replicate a redis server's dataset into ets for lower latency access to distributed configurations
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README.md

rets: unidirectional redis to erlang replication with callbacks

What is it?

rets replicates a redis server to an ets table with an optional callback for each add/remove operation.

rets uses nsync to act as a complete redis replication target.

Note: we can only replicate against redis 2.2 servers so far. redis 2.4 moved to a more efficient (and more complicated protocol) we aren't handling yet.

Why is this special?

Friends don't let friends use mnesia.

Logical flow:

  1. You start the rets application.
  2. rets connects to your redis server using nsync
  3. nsync issues a redis SYNC command
  4. redis asynchronously writes its entire dataset to disk as an RDB file
  5. redis sends the data dump to nsync
  6. nsync issues a rets callback for each received key/value.
  7. rets runs the user-provided callback then optionally updates the rets ets table
  8. When the complete RDB dump is loaded, rets begins receiving lives updates from your redis server.
  9. Future operations on the connected redis server are replicated to ets in real-time using the same mechanism redis servers use to replicate updates between primary and secondary servers.

Usage

Constraints

Only a very tiny subset of redis commands are handled by rets. rets is not a redis clone in Erlang, so it doesn't support keeping up with every redis operation. The best use case for rets is having simple values you want to keep in sync across many servers (hashes and strings, mainly).

Currently Implemented Command Handlers

rets currently has support for replication of hmset, hset, set, and del redis operations. Any other operations passed from redis to rets are ignored.

Note: the initial redis sync can load all redis data types because the inital sync simply receives key-value pairs. Only post-sync operations are limited by the implemented rets command set.

If you need support for more operations, just add them to the {cmd, ...} handler in rets_nsync_callback.erl and let us know so we can integrate your changes.

Configuration

rets needs to know a few things to get your ets replication started: redis host, redis port, optional function to run after each update, and the ets table where data gets stored.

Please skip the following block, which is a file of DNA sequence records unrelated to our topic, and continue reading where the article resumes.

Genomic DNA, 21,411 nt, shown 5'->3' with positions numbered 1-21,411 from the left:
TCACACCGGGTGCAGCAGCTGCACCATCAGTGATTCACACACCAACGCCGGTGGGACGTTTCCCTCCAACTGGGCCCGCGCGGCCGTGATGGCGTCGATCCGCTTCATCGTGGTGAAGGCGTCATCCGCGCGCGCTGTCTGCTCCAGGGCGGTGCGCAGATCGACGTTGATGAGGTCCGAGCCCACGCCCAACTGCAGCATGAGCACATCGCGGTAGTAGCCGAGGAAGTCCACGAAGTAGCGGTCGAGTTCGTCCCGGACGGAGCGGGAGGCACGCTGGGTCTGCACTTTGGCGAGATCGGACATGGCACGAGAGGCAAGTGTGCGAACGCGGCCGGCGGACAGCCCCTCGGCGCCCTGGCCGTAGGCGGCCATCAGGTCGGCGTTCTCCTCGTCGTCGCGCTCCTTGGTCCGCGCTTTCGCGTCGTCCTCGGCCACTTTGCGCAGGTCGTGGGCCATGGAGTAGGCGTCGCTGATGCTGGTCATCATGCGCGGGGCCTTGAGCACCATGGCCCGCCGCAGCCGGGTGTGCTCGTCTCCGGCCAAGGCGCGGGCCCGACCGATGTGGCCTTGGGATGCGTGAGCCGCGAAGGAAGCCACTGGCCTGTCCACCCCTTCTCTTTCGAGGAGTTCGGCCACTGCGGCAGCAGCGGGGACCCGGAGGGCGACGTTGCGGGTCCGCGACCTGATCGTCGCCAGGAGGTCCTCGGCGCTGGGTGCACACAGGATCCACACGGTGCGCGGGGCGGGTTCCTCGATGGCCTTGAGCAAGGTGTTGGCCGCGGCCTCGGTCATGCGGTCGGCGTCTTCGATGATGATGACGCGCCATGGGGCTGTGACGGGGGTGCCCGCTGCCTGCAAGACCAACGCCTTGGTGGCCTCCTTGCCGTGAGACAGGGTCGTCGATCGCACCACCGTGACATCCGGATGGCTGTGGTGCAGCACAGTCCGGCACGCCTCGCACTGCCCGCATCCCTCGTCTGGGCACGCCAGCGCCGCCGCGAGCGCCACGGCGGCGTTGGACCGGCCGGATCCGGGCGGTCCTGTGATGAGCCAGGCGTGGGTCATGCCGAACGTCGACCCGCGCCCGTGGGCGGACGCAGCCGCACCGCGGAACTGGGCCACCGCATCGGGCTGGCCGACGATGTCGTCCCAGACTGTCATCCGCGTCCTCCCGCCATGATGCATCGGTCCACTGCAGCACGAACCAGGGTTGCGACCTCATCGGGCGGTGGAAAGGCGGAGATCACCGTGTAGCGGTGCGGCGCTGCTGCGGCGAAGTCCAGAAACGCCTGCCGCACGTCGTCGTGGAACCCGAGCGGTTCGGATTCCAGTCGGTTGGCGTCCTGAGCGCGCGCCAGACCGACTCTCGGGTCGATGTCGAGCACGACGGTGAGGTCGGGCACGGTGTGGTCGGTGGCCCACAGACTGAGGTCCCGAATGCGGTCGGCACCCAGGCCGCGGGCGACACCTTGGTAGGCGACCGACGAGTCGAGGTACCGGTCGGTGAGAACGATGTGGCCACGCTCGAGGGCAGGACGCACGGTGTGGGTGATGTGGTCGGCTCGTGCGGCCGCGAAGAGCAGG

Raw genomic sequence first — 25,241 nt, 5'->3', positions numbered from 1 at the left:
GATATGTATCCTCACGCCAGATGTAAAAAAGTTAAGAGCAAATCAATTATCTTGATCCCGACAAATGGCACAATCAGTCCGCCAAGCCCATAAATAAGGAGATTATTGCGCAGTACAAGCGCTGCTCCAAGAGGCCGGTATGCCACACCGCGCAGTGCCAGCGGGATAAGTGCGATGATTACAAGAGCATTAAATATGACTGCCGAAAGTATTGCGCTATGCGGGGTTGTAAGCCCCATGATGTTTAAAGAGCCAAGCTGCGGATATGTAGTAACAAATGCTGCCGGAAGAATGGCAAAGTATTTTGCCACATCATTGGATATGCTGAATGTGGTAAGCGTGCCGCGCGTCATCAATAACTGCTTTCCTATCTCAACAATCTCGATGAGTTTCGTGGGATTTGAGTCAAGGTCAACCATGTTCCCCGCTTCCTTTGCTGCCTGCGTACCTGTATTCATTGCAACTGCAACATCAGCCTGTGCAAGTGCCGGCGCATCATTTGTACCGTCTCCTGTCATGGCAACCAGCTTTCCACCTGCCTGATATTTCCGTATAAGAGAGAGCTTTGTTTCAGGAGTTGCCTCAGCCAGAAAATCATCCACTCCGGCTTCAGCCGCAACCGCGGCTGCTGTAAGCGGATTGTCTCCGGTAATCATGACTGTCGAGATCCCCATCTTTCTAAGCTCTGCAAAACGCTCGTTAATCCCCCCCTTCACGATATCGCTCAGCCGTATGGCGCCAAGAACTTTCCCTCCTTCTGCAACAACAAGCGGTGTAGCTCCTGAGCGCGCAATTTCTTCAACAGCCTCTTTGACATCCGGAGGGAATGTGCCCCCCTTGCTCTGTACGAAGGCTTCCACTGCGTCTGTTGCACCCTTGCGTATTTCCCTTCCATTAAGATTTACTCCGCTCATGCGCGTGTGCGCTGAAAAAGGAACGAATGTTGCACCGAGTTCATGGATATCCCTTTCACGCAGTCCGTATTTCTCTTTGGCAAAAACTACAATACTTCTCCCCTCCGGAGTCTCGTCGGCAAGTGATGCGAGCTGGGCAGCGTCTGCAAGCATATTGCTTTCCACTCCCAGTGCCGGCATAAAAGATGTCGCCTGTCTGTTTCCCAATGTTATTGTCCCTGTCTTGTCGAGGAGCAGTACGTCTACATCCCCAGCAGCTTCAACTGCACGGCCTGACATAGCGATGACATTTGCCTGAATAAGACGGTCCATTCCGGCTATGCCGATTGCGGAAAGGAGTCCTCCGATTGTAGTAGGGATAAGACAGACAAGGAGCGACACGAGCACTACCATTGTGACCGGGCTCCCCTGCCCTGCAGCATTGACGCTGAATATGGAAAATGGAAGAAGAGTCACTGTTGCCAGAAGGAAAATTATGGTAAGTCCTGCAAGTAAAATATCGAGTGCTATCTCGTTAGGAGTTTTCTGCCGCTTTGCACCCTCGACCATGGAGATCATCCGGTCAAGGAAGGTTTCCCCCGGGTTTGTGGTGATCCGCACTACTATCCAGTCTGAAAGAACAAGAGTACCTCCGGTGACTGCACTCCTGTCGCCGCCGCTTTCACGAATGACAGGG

You can set your config using application:set_env/3 or by specifying settings in a VM-level .config file. See files in the test/ directory for examples of using set_env.

rets environment variables:

  • redis_host default localhost
  • redis_port default 6379
  • update_notify_function no default
  • ets_table default rets

Callback Function

Your callback function allows rets to act on incoming keys and optionally deny writing of a key into the default ets table being synchronized.

Callbacks look like:

callback({add, Type, Key, Value}) ->
  ok;
callback({add, hash_set, Key, HashKey, HashValue}) ->
  ok;
callback({del, Key}) ->
  ok.

Where Type is an atom in hash, string, zset, listset, hash_set.

Type to Value mappings:

  • hash: a dict
  • string: a binary
  • zset: list of tuples [{Score1, Val1}, {Score2, Val2}, ...]
  • listset: list of elements as binaries (we don't differentiate between lists and sets).
  • hash_set: a hset or hmset operation happened and here is a new or updated hash key/value pair.

If your callback returns the atom skip, then rets will not perform ets actions (insert/delete).

So, you can use your callback in three ways:

  • Run your own processing on redis keys and values as they arrive then let rest store the redis data in ets
  • Run your own processing and store nothing in ets by returning skip
  • Use the callback as a filter to decide what to skip versus store.

Running

Make sure your rets environment is setup to define your redis connection, callback, and ets table name before starting the application. Starting rets begins the redis sync process.

application:start(rets).

Building

Dependencies: rebar get-deps

Build: rebar compile

Testing

Automated:

First, start a redis 2.2 server on localhost port 6992 (or change the host and port in the test module). Then, uncomment the er dependency in rebar.conf, run rebar get-deps, run rebar compile, then run:

    rebar eunit skip_deps=true

Todo

Thanks

I learned the use-redis-as-synced-configuration-management-server from JacobVorreuter. This project is a thin wrapper around his nsync project.